The bill improves this provision by cleaning it up and updating its standards. It will be easier to use and help push the boundaries on energy efficiency by only allowing the most efficient improvements to qualify. Even in pushing for efficiency in how we use energy, it’s important to make smart use of taxpayer dollars.

Commercial buildings use a tremendous amount of energy – 20 percent of all electricity consumed in the United States powers the places where we work. By reducing this consumption, the U.S. can drastically cut emissions and lower costs for businesses. Passing this bill will help incentivize greater energy efficiency in our commercial buildings by allowing companies to deduct costs for new buildings that are substantially more efficient.

As you can see, there are a lot of good things in this bill. It will help spur investment and innovation, boost our communities and aid disadvantaged workers, and continue to drive the investments in clean energy and energy efficiency. Many of these provisions should be made permanent, and it would be a mistake to simply let them disappear. Some people might ask, “Why not make these provisions permanent immediately? Or why not pass tax reform now?”

That would be my first choice. Everybody knows our tax code is in bad shape. It’s complicated and opaque, and it needs fixing. The tax code should promote economic growth and treat everyone fairly. A lot of members of Congress have worked hard to develop ideas. But tax reform isn’t happening tomorrow. Reaching a comprehensive, bipartisan plan will take time, focus and hard work. It has to be done right. I’m committed to making our tax code work for all Americans, and the Finance Committee is ready to take on the job.

I’ve spent the past decade working with colleagues from both parties on tax reform, and put together the Senate’s first bipartisan federal income tax reform plan in thirty years. Senators Begich and Coats have pitched in, as well as former Senator Judd Gregg, who sat with me and worked on it nearly every week for two years.

Ambassador Baucus and Senator Hatch held an extensive series of hearings and put out bipartisan options papers, detailing a variety of paths forward for reform. The Finance Committee majority staff put out several discussion drafts. Chairman Camp in the House has put forward an ambitious tax reform draft that lays out several ideas on how to make the code simpler. All of these proposals contain the kinds of ideas we should examine as we look to reform our tax code. Once these extenders are settled, I look forward to working with Senator Hatch and my other colleagues on a broad-based tax reform plan that will grow the entire economy.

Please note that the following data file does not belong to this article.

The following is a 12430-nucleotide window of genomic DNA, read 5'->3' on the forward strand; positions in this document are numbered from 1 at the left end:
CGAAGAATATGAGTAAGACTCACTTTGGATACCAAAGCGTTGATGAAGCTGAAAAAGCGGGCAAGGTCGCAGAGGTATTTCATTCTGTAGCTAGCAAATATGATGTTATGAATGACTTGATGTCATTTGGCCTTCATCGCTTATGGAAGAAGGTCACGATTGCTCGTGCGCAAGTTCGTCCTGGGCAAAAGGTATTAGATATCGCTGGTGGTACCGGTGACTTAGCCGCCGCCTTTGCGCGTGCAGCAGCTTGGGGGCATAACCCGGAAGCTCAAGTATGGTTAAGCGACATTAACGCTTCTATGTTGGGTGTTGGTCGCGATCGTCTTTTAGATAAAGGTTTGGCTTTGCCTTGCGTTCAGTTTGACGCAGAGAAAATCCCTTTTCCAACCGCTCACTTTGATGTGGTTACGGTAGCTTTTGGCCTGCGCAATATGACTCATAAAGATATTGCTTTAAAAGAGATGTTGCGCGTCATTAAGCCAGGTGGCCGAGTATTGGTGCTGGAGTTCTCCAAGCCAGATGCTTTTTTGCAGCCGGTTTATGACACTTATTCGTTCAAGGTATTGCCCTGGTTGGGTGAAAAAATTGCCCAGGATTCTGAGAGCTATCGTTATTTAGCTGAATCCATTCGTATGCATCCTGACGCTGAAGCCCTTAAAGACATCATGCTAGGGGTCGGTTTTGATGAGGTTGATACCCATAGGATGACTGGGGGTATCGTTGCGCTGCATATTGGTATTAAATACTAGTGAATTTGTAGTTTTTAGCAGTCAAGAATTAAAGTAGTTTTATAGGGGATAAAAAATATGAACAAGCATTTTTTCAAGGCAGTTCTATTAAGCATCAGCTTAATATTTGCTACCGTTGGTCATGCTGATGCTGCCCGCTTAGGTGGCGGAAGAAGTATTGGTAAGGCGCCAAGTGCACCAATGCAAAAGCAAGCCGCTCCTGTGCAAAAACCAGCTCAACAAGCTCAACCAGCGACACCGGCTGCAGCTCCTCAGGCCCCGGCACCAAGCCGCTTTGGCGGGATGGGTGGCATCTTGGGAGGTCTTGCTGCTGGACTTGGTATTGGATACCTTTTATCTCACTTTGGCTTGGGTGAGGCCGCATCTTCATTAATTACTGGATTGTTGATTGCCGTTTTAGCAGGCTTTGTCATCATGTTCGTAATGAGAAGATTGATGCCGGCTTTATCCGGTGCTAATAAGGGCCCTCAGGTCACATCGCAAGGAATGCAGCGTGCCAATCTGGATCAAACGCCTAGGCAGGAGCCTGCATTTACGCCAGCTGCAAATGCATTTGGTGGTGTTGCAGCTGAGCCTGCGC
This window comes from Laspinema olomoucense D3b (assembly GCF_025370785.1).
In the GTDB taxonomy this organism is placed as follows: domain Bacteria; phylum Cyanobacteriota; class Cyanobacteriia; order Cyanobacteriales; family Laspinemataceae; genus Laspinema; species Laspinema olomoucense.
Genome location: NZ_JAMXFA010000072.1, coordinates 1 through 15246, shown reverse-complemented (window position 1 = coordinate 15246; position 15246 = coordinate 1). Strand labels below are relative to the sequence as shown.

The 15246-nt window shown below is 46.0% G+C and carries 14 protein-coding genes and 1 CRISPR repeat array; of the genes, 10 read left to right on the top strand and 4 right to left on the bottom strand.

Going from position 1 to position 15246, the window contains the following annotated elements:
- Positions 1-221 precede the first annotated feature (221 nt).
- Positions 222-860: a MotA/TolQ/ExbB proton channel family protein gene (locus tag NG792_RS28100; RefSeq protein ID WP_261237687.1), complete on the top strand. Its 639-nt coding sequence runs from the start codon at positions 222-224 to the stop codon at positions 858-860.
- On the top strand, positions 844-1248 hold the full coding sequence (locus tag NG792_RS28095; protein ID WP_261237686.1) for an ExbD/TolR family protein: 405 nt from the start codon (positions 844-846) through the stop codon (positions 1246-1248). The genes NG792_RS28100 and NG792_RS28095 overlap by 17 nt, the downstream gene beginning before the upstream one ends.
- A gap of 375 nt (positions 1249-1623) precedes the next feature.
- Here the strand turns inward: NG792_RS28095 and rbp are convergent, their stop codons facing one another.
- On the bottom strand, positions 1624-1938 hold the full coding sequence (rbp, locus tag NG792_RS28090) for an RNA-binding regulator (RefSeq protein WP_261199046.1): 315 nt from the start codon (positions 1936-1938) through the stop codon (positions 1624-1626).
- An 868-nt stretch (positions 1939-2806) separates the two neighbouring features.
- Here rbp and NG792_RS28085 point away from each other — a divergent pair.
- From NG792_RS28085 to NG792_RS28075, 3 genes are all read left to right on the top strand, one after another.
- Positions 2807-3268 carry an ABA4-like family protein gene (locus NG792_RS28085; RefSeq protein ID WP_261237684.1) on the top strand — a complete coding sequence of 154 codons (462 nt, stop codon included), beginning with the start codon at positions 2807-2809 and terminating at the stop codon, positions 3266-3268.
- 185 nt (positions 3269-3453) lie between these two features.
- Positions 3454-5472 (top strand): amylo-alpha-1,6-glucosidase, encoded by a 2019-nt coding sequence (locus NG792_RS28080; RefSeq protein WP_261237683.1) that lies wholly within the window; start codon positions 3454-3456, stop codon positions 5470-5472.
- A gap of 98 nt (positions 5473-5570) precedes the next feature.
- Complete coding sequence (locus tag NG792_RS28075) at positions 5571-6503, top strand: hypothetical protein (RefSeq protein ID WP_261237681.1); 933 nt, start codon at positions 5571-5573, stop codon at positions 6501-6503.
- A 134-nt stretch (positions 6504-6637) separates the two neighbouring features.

In the meantime, we can’t leave American families and American businesses out in the cold. Temporary provisions of the tax code continue to expire, leaving jobs, innovation, investment, and people’s homes in limbo. By providing some certainty to businesses and families for the next two years, the EXPIRE Act can create the space needed for true tax reform.

I don’t want us to lose sight of that during this debate. These extenders are important, and so is building a bridge to reform – reform that this country desperately needs.

We know that the inequities and the lack of certainty and predictability in the tax code are holding our economy back. We need a code that gives everybody in America the opportunity to get ahead.

Americans work hard for the money they earn each and every day. They want to pay their fair share. But when they’re asked to contribute part of their paychecks every month, they deserve a tax system that is transparent and equitable. We need to simplify the code. We need to level the playing field. We need to get rid of these disparities between different types of income that elevate some workers over others.

I encourage all my colleagues to think boldly about reform and be open to innovative, bipartisan ideas to improve the current system. The foundation has been laid, and a lot of work and sweat has already been put into the process. The road will be long, and the process likely difficult, but the American people need and deserve a better system.

While Congress works through this process, we can’t forget that the voters sent us here to work. They’re looking for results -- not excuses for why vets can’t find jobs, or why families are paying more for college, or why homeowners are facing a huge tax bill after getting out from under a mountain of mortgage debt.

Simply dropping these incentives sacrifices valuable priorities without getting the real job of comprehensive reform done. That’s why we need to pass the EXPIRE Act. By doing so, we’ll be helping promote growth, investment, and innovation, while building a bridge to tax reform.

So I urge my colleagues to join me in passing the EXPIRE Act. Let’s give our families and businesses certainty, and then let’s get to work on fixing our broken tax code.

###